“Life of Pi” by Yann Martel
winner of the Man Booker Prize
Summary: Ostensibly, this book follows the miraculous survival of a shipwrecked zookeeper’s son—Pi Patel—who shares a lifeboat with a Bengal tiger, a hyena, an orangutan and a zebra. In the end, only Pi and the tiger remain, managing to survive for 227 days at sea. Yet, from beneath the book’s magical and engaging story, philosophical questions arise. Where is the line between life and story? Is all life, being subjective, actually story? What is truth and can it be perceived? Martel’s novel leaves readers with a mystery at the end, providing an adventure story but also leaving thought-provoking questions.
?:“I read ‘Life of Pi’ [early] at the age of 12. It opened my eyes to religion, philosophy, and self-acceptance. Yann Martel [encouraged] me to open up to curiosity, not necessarily to question what I have been taught, but to find my own answers to questions. I have found that, from reading this book, I am better able to relate to people of other faiths. Although this is not a religious book, it easily teaches tolerance. ‘Life of Pi’ also teaches self-reliance and, more importantly, [it teaches] inner strength.“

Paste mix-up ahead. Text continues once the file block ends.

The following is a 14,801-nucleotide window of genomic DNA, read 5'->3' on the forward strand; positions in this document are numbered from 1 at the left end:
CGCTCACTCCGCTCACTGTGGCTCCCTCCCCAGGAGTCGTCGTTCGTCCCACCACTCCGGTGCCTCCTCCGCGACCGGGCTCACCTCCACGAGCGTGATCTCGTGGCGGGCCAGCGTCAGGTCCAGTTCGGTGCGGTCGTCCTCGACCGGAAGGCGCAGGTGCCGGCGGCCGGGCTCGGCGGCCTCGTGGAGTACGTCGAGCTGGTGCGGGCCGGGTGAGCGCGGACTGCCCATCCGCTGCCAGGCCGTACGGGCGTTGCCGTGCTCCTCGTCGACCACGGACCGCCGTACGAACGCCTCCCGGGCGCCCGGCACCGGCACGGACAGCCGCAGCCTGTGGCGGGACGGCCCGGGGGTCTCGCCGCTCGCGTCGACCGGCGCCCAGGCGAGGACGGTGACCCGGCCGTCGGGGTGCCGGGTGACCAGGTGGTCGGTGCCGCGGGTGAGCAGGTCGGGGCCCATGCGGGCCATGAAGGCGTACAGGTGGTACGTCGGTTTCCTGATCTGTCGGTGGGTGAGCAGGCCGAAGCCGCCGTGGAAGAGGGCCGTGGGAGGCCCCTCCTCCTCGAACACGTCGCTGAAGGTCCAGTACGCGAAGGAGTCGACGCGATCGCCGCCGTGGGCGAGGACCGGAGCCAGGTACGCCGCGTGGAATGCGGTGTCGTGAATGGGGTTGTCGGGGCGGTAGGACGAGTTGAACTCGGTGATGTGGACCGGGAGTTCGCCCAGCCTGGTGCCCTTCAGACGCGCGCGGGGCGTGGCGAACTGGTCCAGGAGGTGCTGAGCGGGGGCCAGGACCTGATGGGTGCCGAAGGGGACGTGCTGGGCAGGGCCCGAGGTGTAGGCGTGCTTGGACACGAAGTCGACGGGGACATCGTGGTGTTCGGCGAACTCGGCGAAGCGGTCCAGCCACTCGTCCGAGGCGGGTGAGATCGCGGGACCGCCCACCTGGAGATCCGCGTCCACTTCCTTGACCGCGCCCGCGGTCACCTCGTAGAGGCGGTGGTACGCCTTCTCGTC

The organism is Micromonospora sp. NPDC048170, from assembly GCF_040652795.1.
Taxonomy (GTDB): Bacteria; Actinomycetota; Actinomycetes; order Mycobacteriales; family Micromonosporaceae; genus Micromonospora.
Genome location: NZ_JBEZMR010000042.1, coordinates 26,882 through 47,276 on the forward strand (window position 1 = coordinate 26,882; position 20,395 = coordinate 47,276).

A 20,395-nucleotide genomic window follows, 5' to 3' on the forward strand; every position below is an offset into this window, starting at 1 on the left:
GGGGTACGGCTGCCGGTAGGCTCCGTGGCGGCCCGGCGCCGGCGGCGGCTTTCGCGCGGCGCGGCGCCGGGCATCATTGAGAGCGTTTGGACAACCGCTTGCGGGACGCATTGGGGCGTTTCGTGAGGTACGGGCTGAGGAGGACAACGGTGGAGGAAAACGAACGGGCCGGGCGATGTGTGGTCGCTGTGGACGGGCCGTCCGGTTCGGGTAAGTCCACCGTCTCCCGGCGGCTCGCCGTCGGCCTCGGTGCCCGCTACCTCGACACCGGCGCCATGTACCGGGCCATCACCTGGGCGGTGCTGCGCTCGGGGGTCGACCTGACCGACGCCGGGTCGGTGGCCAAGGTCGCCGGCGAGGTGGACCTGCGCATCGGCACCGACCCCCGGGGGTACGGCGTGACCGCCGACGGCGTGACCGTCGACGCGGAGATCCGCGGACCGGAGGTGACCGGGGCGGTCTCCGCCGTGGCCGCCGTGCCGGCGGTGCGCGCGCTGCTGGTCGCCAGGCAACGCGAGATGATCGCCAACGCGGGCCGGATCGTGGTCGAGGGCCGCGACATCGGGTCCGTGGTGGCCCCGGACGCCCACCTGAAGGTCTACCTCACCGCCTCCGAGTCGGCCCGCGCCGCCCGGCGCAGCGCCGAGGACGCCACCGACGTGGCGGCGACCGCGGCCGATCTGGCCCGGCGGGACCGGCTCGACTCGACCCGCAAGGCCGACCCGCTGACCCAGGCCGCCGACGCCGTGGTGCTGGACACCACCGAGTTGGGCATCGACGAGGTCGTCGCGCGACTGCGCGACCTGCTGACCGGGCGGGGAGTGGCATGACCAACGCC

Martel uses beautiful symbolism to show every reader new ways to interpret and accept life around us. I recommend this book to everyone, and I especially encourage [this book to] anyone who may feel they are living life by the day while losing sight of the big picture.”